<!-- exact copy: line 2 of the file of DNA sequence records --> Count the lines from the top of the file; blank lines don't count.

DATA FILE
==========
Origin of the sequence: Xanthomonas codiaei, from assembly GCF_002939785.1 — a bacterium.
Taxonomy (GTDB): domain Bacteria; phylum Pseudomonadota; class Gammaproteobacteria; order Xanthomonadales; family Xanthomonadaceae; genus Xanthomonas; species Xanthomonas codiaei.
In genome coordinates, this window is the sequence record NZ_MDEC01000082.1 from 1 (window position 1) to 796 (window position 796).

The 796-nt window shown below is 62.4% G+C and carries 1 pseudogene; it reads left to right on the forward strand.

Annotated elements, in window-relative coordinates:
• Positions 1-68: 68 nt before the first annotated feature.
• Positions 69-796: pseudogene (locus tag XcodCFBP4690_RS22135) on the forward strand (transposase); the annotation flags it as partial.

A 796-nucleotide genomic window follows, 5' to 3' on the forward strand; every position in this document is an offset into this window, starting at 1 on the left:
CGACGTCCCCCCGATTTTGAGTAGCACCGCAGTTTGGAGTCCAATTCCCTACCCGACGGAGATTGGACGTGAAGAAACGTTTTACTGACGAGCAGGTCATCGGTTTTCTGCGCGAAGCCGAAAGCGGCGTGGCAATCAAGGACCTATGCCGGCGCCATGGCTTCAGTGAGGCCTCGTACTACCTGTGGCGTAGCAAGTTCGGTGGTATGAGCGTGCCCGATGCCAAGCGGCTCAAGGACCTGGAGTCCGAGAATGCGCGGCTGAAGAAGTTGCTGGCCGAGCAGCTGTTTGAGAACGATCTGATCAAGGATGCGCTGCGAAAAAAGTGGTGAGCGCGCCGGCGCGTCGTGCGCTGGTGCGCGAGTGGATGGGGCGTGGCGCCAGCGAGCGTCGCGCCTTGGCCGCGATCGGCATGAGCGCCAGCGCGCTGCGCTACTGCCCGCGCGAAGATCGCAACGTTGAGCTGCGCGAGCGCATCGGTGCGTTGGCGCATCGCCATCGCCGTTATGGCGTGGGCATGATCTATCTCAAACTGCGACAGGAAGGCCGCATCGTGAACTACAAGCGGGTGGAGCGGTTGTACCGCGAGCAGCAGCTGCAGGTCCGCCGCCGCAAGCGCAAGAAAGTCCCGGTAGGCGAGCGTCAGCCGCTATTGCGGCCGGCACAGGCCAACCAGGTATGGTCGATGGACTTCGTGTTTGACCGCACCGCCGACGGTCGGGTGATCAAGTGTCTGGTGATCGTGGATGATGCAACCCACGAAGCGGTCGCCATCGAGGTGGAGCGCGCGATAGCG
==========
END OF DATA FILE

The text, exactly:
Taxonomy (GTDB): domain Bacteria; phylum Pseudomonadota; class Gammaproteobacteria; order Xanthomonadales; family Xanthomonadaceae; genus Xanthomonas; species Xanthomonas codiaei.